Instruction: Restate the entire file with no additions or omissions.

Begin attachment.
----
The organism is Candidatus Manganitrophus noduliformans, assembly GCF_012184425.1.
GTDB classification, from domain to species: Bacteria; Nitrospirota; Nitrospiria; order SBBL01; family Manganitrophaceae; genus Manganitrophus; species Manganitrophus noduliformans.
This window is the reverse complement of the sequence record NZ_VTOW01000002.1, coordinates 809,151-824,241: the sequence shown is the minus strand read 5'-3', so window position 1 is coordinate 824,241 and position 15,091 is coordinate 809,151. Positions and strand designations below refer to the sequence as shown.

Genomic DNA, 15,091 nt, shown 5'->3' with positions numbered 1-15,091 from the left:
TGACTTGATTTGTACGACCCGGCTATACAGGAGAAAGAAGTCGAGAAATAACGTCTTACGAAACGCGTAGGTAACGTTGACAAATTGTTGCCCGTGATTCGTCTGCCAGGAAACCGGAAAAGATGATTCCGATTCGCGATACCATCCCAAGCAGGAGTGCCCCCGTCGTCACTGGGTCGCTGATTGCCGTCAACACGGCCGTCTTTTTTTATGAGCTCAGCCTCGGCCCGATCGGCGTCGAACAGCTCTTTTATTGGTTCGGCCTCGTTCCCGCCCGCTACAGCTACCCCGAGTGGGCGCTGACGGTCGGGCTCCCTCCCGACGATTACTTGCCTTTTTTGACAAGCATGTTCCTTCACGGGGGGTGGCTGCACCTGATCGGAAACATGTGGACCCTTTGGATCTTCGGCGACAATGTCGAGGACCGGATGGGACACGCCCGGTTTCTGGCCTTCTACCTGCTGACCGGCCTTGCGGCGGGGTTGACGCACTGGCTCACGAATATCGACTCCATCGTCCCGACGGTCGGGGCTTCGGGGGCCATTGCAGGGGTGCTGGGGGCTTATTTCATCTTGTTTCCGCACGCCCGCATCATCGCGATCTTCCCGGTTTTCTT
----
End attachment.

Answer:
The organism is Candidatus Manganitrophus noduliformans, assembly GCF_012184425.1.
GTDB classification, from domain to species: Bacteria; Nitrospirota; Nitrospiria; order SBBL01; family Manganitrophaceae; genus Manganitrophus; species Manganitrophus noduliformans.
This window is the reverse complement of the sequence record NZ_VTOW01000002.1, coordinates 809,151-824,241: the sequence shown is the minus strand read 5'-3', so window position 1 is coordinate 824,241 and position 15,091 is coordinate 809,151. Positions and strand designations below refer to the sequence as shown.

Genomic DNA, 15,091 nt, shown 5'->3' with positions numbered 1-15,091 from the left:
TGACTTGATTTGTACGACCCGGCTATACAGGAGAAAGAAGTCGAGAAATAACGTCTTACGAAACGCGTAGGTAACGTTGACAAATTGTTGCCCGTGATTCGTCTGCCAGGAAACCGGAAAAGATGATTCCGATTCGCGATACCATCCCAAGCAGGAGTGCCCCCGTCGTCACTGGGTCGCTGATTGCCGTCAACACGGCCGTCTTTTTTTATGAGCTCAGCCTCGGCCCGATCGGCGTCGAACAGCTCTTTTATTGGTTCGGCCTCGTTCCCGCCCGCTACAGCTACCCCGAGTGGGCGCTGACGGTCGGGCTCCCTCCCGACGATTACTTGCCTTTTTTGACAAGCATGTTCCTTCACGGGGGGTGGCTGCACCTGATCGGAAACATGTGGACCCTTTGGATCTTCGGCGACAATGTCGAGGACCGGATGGGACACGCCCGGTTTCTGGCCTTCTACCTGCTGACCGGCCTTGCGGCGGGGTTGACGCACTGGCTCACGAATATCGACTCCATCGTCCCGACGGTCGGGGCTTCGGGGGCCATTGCAGGGGTGCTGGGGGCTTATTTCATCTTGTTTCCGCACGCCCGCATCATCGCGATCTTCCCGGTTTTCTT